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Mugabe remarks expose Military




THE Zimbabwe Defence Forces (ZDF) this week failed to respond to questions relating to what President Robert Mugabe said last week over their unconstitutional and unlawful involvement in partisan politics and elections.

For the first time Mugabe last week publicly confirmed that he has been using the military to campaign and win elections as previously widely reported by the Zimbabwe Independent and other media organisations, leaving the army exposed.

Addressing war veterans last Thursday, Mugabe made ZDF commander General Constantine Chiwenga stand up before thanking him for the role the military played to ensure Zanu PF romped to a disputed victory in the 2013 general elections.

He also revealed that he extended Chiwenga and other service chiefs’ contracts in 2009 and afterwards so that they assist Zanu PF to win the polls.

“Totenda mawar veterans, the military also, they played their role. Ndosaka takachengetedza varume ava vanga vasvika paku-retire kuti tirwe hondo neopposition, tikabva tabuda shudhu (We are grateful to war veterans and the military for playing their role. We extended their contracts when they had expired so that they could assist us in fighting the opposition; we came out victorious),” Mugabe said.

Following this public admission, the Independent sent questions and called the ZDF public relations department to establish why and how the army was involved in the polls and whether their role was in keeping with their constitutional and legal mandate.

Ahead of the 2013 elections, this newspaper reported widely that soldiers had been deployed countrywide to campaign for Zanu PF.

Security chiefs, under the banner of the Joint Operations Command (Joc), which brings together army, police and intelligence chiefs, also deployed senior officers to the country’s 10 provinces to co-ordinate election campaigns for Zanu PF.

The army also played a critical role in ensuring Mugabe secured a controversial victory in the 2008 presidential election runoff. The army was deployed countrywide and embarked on a violent and bloody campaign to rescue Mugabe who had lost the first round of elections to MDC-T leader Morgan Tsvangirai.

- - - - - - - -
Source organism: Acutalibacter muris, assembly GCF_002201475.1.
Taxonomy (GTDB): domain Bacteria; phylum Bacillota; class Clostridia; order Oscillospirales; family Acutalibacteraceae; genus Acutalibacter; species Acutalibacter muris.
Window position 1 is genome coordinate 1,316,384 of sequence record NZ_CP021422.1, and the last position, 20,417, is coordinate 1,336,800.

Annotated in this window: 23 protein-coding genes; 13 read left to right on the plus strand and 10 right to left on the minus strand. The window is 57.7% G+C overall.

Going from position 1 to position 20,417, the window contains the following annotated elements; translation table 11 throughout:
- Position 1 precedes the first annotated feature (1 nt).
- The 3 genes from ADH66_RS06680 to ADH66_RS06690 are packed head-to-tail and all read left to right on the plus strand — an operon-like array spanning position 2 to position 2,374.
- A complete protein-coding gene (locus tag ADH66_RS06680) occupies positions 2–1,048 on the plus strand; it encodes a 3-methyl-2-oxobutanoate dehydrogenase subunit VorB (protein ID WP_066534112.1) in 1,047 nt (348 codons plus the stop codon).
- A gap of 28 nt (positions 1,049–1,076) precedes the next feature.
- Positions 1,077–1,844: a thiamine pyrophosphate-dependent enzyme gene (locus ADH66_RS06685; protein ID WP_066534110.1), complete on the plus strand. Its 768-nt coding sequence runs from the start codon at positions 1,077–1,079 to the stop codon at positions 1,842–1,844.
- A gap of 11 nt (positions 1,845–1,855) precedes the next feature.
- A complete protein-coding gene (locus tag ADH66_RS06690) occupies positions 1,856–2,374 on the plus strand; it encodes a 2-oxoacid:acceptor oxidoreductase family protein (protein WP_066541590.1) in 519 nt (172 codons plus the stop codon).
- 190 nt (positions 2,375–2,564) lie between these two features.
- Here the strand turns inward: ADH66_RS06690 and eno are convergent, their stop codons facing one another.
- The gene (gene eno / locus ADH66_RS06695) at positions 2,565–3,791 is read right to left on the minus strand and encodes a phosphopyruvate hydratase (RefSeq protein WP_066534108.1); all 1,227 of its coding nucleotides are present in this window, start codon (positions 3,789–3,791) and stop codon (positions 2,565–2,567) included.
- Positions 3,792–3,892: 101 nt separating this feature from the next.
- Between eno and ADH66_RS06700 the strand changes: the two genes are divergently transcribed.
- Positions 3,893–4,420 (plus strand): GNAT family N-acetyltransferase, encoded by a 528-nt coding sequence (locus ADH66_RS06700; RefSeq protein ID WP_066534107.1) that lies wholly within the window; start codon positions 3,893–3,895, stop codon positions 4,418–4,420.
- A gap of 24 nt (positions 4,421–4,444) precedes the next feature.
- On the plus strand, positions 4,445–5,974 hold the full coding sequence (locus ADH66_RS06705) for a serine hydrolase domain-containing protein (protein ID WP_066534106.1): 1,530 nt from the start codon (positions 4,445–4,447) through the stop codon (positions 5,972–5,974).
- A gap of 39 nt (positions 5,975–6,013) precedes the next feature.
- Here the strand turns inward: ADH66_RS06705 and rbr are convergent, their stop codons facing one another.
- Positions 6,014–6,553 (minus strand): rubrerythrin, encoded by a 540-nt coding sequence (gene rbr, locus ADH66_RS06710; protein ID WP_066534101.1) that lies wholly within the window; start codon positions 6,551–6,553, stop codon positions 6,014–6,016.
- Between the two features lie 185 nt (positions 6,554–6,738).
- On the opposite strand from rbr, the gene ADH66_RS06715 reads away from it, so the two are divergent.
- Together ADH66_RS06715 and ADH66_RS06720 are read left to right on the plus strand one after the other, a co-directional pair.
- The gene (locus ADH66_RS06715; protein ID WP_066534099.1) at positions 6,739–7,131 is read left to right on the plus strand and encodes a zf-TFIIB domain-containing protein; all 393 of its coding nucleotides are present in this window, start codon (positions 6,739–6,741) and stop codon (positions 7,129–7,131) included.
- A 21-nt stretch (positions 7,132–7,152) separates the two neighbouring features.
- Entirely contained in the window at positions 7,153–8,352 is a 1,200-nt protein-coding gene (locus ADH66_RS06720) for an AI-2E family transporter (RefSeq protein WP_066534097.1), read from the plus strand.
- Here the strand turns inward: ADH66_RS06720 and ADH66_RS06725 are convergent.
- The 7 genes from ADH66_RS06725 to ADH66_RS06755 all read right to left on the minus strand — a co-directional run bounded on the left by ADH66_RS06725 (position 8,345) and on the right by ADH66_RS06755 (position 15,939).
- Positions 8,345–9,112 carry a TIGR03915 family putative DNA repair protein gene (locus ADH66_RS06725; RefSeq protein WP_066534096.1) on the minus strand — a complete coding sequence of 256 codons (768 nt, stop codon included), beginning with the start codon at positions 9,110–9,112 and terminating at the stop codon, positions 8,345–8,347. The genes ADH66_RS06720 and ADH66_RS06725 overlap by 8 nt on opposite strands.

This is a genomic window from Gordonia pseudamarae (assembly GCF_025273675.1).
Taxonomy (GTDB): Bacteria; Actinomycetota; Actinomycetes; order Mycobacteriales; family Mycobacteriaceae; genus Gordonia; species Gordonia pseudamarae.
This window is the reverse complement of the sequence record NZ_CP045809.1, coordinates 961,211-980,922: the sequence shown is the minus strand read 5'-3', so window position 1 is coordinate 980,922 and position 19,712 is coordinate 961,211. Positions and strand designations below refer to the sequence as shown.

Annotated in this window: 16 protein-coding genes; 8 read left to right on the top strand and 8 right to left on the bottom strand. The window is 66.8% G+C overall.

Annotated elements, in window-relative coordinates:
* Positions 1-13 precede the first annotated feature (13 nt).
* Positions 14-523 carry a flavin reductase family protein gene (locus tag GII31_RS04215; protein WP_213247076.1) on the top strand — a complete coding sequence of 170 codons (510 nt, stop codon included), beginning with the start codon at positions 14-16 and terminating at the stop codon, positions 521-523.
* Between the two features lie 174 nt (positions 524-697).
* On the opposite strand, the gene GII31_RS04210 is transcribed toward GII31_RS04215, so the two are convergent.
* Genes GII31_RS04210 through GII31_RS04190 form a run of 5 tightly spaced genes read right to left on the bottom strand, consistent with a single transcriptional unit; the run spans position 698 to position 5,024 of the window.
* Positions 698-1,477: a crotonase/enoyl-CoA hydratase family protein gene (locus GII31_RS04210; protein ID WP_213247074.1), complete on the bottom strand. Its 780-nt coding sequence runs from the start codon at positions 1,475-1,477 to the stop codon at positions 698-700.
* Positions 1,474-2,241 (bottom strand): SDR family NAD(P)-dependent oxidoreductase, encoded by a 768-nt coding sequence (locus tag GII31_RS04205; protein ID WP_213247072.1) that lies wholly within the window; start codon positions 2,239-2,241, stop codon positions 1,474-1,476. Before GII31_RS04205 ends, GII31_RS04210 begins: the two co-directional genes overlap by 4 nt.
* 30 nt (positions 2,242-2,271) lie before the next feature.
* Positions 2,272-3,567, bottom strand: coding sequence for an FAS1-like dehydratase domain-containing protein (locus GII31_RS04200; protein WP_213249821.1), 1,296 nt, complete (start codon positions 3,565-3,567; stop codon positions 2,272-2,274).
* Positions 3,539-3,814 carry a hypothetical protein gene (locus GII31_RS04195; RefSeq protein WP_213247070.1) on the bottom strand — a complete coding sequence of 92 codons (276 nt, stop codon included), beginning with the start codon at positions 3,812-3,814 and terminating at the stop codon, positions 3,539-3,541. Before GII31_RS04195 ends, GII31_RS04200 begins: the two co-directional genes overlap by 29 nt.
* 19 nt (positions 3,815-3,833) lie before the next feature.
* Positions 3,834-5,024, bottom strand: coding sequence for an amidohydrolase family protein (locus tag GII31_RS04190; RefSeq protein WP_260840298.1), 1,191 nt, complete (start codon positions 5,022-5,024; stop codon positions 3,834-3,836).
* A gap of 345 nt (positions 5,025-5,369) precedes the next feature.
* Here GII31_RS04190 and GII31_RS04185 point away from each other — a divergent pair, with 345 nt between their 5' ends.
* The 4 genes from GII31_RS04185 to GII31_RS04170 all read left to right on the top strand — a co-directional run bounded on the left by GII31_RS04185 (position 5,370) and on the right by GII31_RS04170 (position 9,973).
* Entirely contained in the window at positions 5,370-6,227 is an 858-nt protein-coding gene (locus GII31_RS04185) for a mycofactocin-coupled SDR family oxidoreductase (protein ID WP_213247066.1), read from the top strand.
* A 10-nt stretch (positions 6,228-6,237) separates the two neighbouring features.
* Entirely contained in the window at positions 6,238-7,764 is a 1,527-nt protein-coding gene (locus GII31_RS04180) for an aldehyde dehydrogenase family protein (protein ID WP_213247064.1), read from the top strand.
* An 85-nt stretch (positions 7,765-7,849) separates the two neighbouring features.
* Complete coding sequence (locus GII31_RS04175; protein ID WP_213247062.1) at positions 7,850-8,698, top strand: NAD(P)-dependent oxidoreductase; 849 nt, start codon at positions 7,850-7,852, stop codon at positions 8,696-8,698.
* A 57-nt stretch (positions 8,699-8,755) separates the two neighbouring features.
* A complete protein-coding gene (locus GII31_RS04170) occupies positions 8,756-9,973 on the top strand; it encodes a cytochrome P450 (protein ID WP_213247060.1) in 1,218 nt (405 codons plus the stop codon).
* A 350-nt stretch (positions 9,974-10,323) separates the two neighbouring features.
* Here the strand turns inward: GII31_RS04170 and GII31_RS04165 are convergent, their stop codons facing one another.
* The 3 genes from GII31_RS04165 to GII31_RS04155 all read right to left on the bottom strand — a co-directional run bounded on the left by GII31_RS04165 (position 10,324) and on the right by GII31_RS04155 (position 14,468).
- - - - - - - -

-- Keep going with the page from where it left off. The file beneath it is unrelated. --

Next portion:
Tsvangirai pulled out of the polls citing the violence targeted at his supporters. MDC-T claims over 200 of its supporters were killed during the 2008 elections and thousands injured and displaced.

Following the 2008 intervention, Mugabe confirmed that the army had played an important role in the 2013 elections, which were marred by allegations of massive rigging.

We then reorganised ourselves after the 2008 loss and the war veterans realised what had happened, we thank them for that,” he said. “That is why I kept these men (pointing at army generals) in their positions even though they had long reached retirement age. We said we must fight this war first then we will see what happens later.”

The army has constantly intervened in the country’s political affairs to assist Mugabe and Zanu PF.

The late ZDF commander Vitalis Zvinavashe, who was flanked by then army commander Lieutenant-General Chiwenga, Air Force of Zimbabwe commander Air Marshal Perence Shiri and Police Commissioner-General Augustine Chihuri, made a thinly-veiled coup threat during a press conference on the eve of the 2002 presidential election.

“We wish to make it very clear to all Zimbabwean citizens that the security organisations will only stand in support of those political leaders that will pursue Zimbabwean values, traditions and beliefs for which thousands of lives were lost. Let it be known that the highest office in the land is a straightjacket whose occupant is expected to observe the objectives of the liberation struggle,” Zvinavashe said. “We will therefore not accept, let alone support or salute, anyone with a different agenda that threatens the very existence of our sovereignty, our country and our people.”

Several senior army commanders, among them Major:General Douglas Nyikayaramba and Major: General Martin Chedondo, have publicly declared their loyalty to Zanu PF ahead of polls.

Zapu leader and former Zipra intelligence supremo Dumiso Dabengwa said the military’s involvement goes back to the 1980 polls won by Mugabe’s Zanu PF.

“It is interesting that he has come out to say it publicly. The war veterans in that meeting reminded him that it was them and the military who had put him and Zanu PF in power. It began in 1980 when the war veterans and the military created no go areas for Zapu leaders. They won in that election and the British went on to declare the polls free and fair despite all that. Since then, Mugabe realised that the trick works and used it in all elections. This is outside the army mandate.”

Asked to comment on the role of the military in elections, security sector analyst Martin Rupiya said: “The empirical evidence by Judge Sisi Khampepe and the South African observer missions accepted by everyone shows how elections are not free and fair in Zimbabwe.”

In her report, Kampepe said: “Intimidation and violence in Zimbabwe are the hallmarks of the pre-election periods.”


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